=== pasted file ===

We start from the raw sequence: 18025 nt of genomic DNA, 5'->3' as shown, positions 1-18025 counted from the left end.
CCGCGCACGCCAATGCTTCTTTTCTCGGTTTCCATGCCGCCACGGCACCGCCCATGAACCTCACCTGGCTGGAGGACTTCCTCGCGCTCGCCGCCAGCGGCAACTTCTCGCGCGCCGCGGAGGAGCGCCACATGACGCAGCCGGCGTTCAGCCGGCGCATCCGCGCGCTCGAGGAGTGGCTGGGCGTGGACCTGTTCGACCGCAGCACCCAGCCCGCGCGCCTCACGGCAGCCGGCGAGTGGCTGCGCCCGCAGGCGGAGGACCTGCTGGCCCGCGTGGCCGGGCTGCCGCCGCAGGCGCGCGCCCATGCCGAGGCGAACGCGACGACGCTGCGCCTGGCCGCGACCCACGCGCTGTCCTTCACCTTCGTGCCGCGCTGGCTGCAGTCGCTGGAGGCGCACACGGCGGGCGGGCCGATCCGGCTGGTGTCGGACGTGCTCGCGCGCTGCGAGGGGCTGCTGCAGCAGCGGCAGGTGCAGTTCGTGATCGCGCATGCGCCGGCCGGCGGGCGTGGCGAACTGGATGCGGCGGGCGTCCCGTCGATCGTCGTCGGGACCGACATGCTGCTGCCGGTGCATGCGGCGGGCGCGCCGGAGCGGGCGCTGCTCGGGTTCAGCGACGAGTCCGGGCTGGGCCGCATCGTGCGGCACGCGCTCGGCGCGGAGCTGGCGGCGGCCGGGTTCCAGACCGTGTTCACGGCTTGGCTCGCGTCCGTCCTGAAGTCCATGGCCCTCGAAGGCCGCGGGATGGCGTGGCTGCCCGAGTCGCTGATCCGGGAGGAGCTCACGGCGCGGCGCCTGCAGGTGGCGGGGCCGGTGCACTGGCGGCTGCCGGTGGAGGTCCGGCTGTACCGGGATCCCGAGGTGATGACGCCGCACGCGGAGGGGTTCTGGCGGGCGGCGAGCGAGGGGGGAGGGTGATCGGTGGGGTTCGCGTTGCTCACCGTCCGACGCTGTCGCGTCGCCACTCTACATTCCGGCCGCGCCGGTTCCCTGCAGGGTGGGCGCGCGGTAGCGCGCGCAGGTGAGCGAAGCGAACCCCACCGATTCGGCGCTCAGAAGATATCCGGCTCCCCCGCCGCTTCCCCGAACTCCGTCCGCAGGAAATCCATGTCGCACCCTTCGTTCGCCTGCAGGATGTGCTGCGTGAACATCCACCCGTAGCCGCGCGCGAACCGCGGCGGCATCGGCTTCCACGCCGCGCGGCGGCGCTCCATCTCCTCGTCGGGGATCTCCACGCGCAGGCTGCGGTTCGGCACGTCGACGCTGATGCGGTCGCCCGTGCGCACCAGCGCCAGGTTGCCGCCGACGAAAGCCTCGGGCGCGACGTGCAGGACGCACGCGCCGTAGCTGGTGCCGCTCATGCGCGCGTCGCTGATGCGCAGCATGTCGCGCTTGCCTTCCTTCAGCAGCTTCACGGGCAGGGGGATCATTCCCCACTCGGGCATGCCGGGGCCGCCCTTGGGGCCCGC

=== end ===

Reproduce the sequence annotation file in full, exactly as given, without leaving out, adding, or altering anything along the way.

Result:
We start from the raw sequence: 18025 nt of genomic DNA, 5'->3' as shown, positions 1-18025 counted from the left end.
CCGCGCACGCCAATGCTTCTTTTCTCGGTTTCCATGCCGCCACGGCACCGCCCATGAACCTCACCTGGCTGGAGGACTTCCTCGCGCTCGCCGCCAGCGGCAACTTCTCGCGCGCCGCGGAGGAGCGCCACATGACGCAGCCGGCGTTCAGCCGGCGCATCCGCGCGCTCGAGGAGTGGCTGGGCGTGGACCTGTTCGACCGCAGCACCCAGCCCGCGCGCCTCACGGCAGCCGGCGAGTGGCTGCGCCCGCAGGCGGAGGACCTGCTGGCCCGCGTGGCCGGGCTGCCGCCGCAGGCGCGCGCCCATGCCGAGGCGAACGCGACGACGCTGCGCCTGGCCGCGACCCACGCGCTGTCCTTCACCTTCGTGCCGCGCTGGCTGCAGTCGCTGGAGGCGCACACGGCGGGCGGGCCGATCCGGCTGGTGTCGGACGTGCTCGCGCGCTGCGAGGGGCTGCTGCAGCAGCGGCAGGTGCAGTTCGTGATCGCGCATGCGCCGGCCGGCGGGCGTGGCGAACTGGATGCGGCGGGCGTCCCGTCGATCGTCGTCGGGACCGACATGCTGCTGCCGGTGCATGCGGCGGGCGCGCCGGAGCGGGCGCTGCTCGGGTTCAGCGACGAGTCCGGGCTGGGCCGCATCGTGCGGCACGCGCTCGGCGCGGAGCTGGCGGCGGCCGGGTTCCAGACCGTGTTCACGGCTTGGCTCGCGTCCGTCCTGAAGTCCATGGCCCTCGAAGGCCGCGGGATGGCGTGGCTGCCCGAGTCGCTGATCCGGGAGGAGCTCACGGCGCGGCGCCTGCAGGTGGCGGGGCCGGTGCACTGGCGGCTGCCGGTGGAGGTCCGGCTGTACCGGGATCCCGAGGTGATGACGCCGCACGCGGAGGGGTTCTGGCGGGCGGCGAGCGAGGGGGGAGGGTGATCGGTGGGGTTCGCGTTGCTCACCGTCCGACGCTGTCGCGTCGCCACTCTACATTCCGGCCGCGCCGGTTCCCTGCAGGGTGGGCGCGCGGTAGCGCGCGCAGGTGAGCGAAGCGAACCCCACCGATTCGGCGCTCAGAAGATATCCGGCTCCCCCGCCGCTTCCCCGAACTCCGTCCGCAGGAAATCCATGTCGCACCCTTCGTTCGCCTGCAGGATGTGCTGCGTGAACATCCACCCGTAGCCGCGCGCGAACCGCGGCGGCATCGGCTTCCACGCCGCGCGGCGGCGCTCCATCTCCTCGTCGGGGATCTCCACGCGCAGGCTGCGGTTCGGCACGTCGACGCTGATGCGGTCGCCCGTGCGCACCAGCGCCAGGTTGCCGCCGACGAAAGCCTCGGGCGCGACGTGCAGGACGCACGCGCCGTAGCTGGTGCCGCTCATGCGCGCGTCGCTGATGCGCAGCATGTCGCGCTTGCCTTCCTTCAGCAGCTTCACGGGCAGGGGGATCATTCCCCACTCGGGCATGCCGGGGCCGCCCTTGGGGCCCGC